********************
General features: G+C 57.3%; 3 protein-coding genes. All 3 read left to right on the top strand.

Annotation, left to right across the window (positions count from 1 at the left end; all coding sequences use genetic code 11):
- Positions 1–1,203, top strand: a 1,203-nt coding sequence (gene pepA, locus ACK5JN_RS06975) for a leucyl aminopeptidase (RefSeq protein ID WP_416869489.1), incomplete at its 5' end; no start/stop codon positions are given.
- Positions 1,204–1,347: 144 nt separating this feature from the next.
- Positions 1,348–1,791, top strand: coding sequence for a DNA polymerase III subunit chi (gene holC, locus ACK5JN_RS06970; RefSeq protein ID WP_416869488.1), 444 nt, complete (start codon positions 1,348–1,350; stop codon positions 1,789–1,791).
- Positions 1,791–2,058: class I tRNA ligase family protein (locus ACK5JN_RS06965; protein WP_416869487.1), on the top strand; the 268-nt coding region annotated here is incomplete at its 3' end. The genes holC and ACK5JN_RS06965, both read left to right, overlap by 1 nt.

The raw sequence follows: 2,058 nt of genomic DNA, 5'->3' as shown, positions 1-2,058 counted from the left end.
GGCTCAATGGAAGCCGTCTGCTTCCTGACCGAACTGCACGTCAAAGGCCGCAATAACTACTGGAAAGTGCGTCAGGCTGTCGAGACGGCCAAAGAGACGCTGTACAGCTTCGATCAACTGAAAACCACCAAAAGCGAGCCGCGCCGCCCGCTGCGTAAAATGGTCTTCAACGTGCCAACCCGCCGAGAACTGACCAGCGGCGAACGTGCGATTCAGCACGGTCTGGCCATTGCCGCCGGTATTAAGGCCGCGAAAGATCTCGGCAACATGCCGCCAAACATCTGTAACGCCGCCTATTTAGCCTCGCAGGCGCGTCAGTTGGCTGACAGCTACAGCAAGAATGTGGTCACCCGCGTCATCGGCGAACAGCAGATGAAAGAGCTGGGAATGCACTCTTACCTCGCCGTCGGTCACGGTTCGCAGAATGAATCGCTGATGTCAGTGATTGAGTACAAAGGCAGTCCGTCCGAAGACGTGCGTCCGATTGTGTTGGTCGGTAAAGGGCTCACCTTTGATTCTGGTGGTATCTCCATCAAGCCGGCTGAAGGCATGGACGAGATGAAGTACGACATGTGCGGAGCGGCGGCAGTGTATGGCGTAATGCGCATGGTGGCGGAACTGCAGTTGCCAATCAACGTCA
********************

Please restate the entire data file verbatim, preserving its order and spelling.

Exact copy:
General features: G+C 57.3%; 3 protein-coding genes. All 3 read left to right on the top strand.

Annotation, left to right across the window (positions count from 1 at the left end; all coding sequences use genetic code 11):
- Positions 1–1,203, top strand: a 1,203-nt coding sequence (gene pepA, locus ACK5JN_RS06975) for a leucyl aminopeptidase (RefSeq protein ID WP_416869489.1), incomplete at its 5' end; no start/stop codon positions are given.
- Positions 1,204–1,347: 144 nt separating this feature from the next.
- Positions 1,348–1,791, top strand: coding sequence for a DNA polymerase III subunit chi (gene holC, locus ACK5JN_RS06970; RefSeq protein ID WP_416869488.1), 444 nt, complete (start codon positions 1,348–1,350; stop codon positions 1,789–1,791).
- Positions 1,791–2,058: class I tRNA ligase family protein (locus ACK5JN_RS06965; protein WP_416869487.1), on the top strand; the 268-nt coding region annotated here is incomplete at its 3' end. The genes holC and ACK5JN_RS06965, both read left to right, overlap by 1 nt.

The raw sequence follows: 2,058 nt of genomic DNA, 5'->3' as shown, positions 1-2,058 counted from the left end.
GGCTCAATGGAAGCCGTCTGCTTCCTGACCGAACTGCACGTCAAAGGCCGCAATAACTACTGGAAAGTGCGTCAGGCTGTCGAGACGGCCAAAGAGACGCTGTACAGCTTCGATCAACTGAAAACCACCAAAAGCGAGCCGCGCCGCCCGCTGCGTAAAATGGTCTTCAACGTGCCAACCCGCCGAGAACTGACCAGCGGCGAACGTGCGATTCAGCACGGTCTGGCCATTGCCGCCGGTATTAAGGCCGCGAAAGATCTCGGCAACATGCCGCCAAACATCTGTAACGCCGCCTATTTAGCCTCGCAGGCGCGTCAGTTGGCTGACAGCTACAGCAAGAATGTGGTCACCCGCGTCATCGGCGAACAGCAGATGAAAGAGCTGGGAATGCACTCTTACCTCGCCGTCGGTCACGGTTCGCAGAATGAATCGCTGATGTCAGTGATTGAGTACAAAGGCAGTCCGTCCGAAGACGTGCGTCCGATTGTGTTGGTCGGTAAAGGGCTCACCTTTGATTCTGGTGGTATCTCCATCAAGCCGGCTGAAGGCATGGACGAGATGAAGTACGACATGTGCGGAGCGGCGGCAGTGTATGGCGTAATGCGCATGGTGGCGGAACTGCAGTTGCCAATCAACGTCA